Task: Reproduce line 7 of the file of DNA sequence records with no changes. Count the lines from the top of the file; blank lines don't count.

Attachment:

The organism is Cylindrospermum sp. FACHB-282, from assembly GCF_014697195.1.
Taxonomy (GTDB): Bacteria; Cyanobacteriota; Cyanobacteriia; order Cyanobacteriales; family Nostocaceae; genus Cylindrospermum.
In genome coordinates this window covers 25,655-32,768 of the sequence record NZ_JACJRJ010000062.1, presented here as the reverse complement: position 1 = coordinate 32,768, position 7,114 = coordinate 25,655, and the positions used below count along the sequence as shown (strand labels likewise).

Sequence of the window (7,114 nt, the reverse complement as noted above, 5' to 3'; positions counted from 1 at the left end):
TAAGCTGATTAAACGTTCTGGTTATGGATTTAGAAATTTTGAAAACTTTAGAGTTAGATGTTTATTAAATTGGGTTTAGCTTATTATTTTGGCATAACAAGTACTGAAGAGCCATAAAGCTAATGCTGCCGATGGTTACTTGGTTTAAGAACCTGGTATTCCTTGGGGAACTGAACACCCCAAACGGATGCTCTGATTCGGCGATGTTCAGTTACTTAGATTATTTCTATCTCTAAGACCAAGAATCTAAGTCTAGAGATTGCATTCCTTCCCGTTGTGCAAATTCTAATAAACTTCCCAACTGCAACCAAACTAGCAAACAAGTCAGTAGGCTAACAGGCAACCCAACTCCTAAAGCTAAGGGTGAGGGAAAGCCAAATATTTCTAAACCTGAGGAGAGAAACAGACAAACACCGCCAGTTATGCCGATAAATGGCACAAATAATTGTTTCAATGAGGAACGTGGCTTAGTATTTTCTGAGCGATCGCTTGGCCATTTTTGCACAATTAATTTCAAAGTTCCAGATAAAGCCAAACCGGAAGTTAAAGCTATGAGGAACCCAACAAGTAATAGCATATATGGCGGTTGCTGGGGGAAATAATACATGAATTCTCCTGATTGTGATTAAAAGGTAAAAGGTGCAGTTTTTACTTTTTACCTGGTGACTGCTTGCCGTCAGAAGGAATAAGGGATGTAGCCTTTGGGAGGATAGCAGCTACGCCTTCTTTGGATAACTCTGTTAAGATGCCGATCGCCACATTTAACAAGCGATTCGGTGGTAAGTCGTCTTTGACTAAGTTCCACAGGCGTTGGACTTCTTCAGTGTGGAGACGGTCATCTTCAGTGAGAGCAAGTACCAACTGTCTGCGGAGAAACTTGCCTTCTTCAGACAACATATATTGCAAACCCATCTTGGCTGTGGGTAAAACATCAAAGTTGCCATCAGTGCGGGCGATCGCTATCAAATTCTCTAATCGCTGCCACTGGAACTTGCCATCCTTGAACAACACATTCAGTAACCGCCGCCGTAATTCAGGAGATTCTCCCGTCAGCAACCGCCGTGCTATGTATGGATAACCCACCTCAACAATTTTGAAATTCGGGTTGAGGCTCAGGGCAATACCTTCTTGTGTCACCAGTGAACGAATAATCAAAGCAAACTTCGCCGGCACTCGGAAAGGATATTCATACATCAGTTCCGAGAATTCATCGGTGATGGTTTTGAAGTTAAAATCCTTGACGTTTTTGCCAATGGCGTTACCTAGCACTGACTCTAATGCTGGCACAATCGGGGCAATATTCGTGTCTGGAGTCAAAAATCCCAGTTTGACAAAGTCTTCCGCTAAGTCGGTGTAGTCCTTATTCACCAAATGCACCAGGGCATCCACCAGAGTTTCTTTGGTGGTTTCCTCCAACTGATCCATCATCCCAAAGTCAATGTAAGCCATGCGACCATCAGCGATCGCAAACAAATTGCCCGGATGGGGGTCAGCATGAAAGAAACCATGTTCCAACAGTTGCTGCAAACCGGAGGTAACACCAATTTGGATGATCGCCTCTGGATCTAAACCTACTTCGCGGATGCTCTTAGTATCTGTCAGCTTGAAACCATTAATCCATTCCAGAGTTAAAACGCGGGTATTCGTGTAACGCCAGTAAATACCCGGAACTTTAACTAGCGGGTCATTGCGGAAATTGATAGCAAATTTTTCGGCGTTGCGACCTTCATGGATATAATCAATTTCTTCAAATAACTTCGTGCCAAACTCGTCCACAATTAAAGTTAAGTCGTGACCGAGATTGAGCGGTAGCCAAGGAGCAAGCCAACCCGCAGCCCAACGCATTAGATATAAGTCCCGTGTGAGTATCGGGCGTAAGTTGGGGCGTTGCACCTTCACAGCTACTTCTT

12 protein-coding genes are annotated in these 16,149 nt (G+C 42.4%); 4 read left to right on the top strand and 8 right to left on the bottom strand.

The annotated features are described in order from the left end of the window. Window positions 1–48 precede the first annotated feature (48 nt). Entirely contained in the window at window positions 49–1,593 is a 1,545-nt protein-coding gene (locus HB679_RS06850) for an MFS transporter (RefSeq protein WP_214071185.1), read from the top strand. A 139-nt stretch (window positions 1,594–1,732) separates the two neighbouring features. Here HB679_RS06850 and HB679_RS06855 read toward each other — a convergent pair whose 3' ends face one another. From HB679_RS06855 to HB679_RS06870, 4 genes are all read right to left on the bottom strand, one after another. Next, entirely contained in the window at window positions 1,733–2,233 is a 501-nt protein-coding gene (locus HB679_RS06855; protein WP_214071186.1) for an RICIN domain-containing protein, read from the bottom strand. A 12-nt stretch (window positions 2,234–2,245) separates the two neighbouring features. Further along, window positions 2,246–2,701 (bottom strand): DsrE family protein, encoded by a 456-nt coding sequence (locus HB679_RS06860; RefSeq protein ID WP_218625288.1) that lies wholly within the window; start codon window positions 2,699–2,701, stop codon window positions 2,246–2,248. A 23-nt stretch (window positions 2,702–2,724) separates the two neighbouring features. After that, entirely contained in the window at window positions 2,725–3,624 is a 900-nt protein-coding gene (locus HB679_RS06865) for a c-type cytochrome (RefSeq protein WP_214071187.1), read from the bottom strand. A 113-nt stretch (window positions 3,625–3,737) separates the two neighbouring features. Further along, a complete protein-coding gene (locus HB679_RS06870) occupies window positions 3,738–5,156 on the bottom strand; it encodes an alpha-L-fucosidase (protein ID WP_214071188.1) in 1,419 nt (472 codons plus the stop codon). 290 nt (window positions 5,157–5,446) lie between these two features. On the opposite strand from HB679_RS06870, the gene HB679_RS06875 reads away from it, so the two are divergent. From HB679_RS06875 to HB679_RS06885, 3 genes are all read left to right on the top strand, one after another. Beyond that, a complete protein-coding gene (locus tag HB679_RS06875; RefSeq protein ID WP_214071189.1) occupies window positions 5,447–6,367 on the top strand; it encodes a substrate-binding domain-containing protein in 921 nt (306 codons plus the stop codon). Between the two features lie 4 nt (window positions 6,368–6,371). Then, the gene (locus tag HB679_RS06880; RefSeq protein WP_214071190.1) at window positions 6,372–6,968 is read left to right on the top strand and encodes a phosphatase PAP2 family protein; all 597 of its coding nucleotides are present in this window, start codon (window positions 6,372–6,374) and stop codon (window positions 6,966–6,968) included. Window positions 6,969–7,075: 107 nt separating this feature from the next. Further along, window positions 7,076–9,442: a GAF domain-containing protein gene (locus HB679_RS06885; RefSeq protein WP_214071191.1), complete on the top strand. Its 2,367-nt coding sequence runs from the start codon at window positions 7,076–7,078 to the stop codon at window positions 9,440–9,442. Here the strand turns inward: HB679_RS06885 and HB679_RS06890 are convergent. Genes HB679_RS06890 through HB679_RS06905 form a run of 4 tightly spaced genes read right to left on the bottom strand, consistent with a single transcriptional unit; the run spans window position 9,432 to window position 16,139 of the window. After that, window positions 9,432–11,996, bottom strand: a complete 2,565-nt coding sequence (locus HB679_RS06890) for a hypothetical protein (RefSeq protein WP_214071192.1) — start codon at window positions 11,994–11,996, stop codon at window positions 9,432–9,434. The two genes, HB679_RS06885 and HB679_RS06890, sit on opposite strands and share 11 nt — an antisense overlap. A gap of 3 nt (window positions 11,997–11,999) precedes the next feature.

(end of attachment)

The annotated features are described in order from the left end of the window. Window positions 1–48 precede the first annotated feature (48 nt). Entirely contained in the window at window positions 49–1,593 is a 1,545-nt protein-coding gene (locus HB679_RS06850) for an MFS transporter (RefSeq protein WP_214071185.1), read from the top strand. A 139-nt stretch (window positions 1,594–1,732) separates the two neighbouring features. Here HB679_RS06850 and HB679_RS06855 read toward each other — a convergent pair whose 3' ends face one another. From HB679_RS06855 to HB679_RS06870, 4 genes are all read right to left on the bottom strand, one after another. Next, entirely contained in the window at window positions 1,733–2,233 is a 501-nt protein-coding gene (locus HB679_RS06855; protein WP_214071186.1) for an RICIN domain-containing protein, read from the bottom strand. A 12-nt stretch (window positions 2,234–2,245) separates the two neighbouring features. Further along, window positions 2,246–2,701 (bottom strand): DsrE family protein, encoded by a 456-nt coding sequence (locus HB679_RS06860; RefSeq protein ID WP_218625288.1) that lies wholly within the window; start codon window positions 2,699–2,701, stop codon window positions 2,246–2,248. A 23-nt stretch (window positions 2,702–2,724) separates the two neighbouring features. After that, entirely contained in the window at window positions 2,725–3,624 is a 900-nt protein-coding gene (locus HB679_RS06865) for a c-type cytochrome (RefSeq protein WP_214071187.1), read from the bottom strand. A 113-nt stretch (window positions 3,625–3,737) separates the two neighbouring features. Further along, a complete protein-coding gene (locus HB679_RS06870) occupies window positions 3,738–5,156 on the bottom strand; it encodes an alpha-L-fucosidase (protein ID WP_214071188.1) in 1,419 nt (472 codons plus the stop codon). 290 nt (window positions 5,157–5,446) lie between these two features. On the opposite strand from HB679_RS06870, the gene HB679_RS06875 reads away from it, so the two are divergent. From HB679_RS06875 to HB679_RS06885, 3 genes are all read left to right on the top strand, one after another. Beyond that, a complete protein-coding gene (locus tag HB679_RS06875; RefSeq protein ID WP_214071189.1) occupies window positions 5,447–6,367 on the top strand; it encodes a substrate-binding domain-containing protein in 921 nt (306 codons plus the stop codon). Between the two features lie 4 nt (window positions 6,368–6,371). Then, the gene (locus tag HB679_RS06880; RefSeq protein WP_214071190.1) at window positions 6,372–6,968 is read left to right on the top strand and encodes a phosphatase PAP2 family protein; all 597 of its coding nucleotides are present in this window, start codon (window positions 6,372–6,374) and stop codon (window positions 6,966–6,968) included. Window positions 6,969–7,075: 107 nt separating this feature from the next. Further along, window positions 7,076–9,442: a GAF domain-containing protein gene (locus HB679_RS06885; RefSeq protein WP_214071191.1), complete on the top strand. Its 2,367-nt coding sequence runs from the start codon at window positions 7,076–7,078 to the stop codon at window positions 9,440–9,442. Here the strand turns inward: HB679_RS06885 and HB679_RS06890 are convergent. Genes HB679_RS06890 through HB679_RS06905 form a run of 4 tightly spaced genes read right to left on the bottom strand, consistent with a single transcriptional unit; the run spans window position 9,432 to window position 16,139 of the window. After that, window positions 9,432–11,996, bottom strand: a complete 2,565-nt coding sequence (locus HB679_RS06890) for a hypothetical protein (RefSeq protein WP_214071192.1) — start codon at window positions 11,994–11,996, stop codon at window positions 9,432–9,434. The two genes, HB679_RS06885 and HB679_RS06890, sit on opposite strands and share 11 nt — an antisense overlap. A gap of 3 nt (window positions 11,997–11,999) precedes the next feature.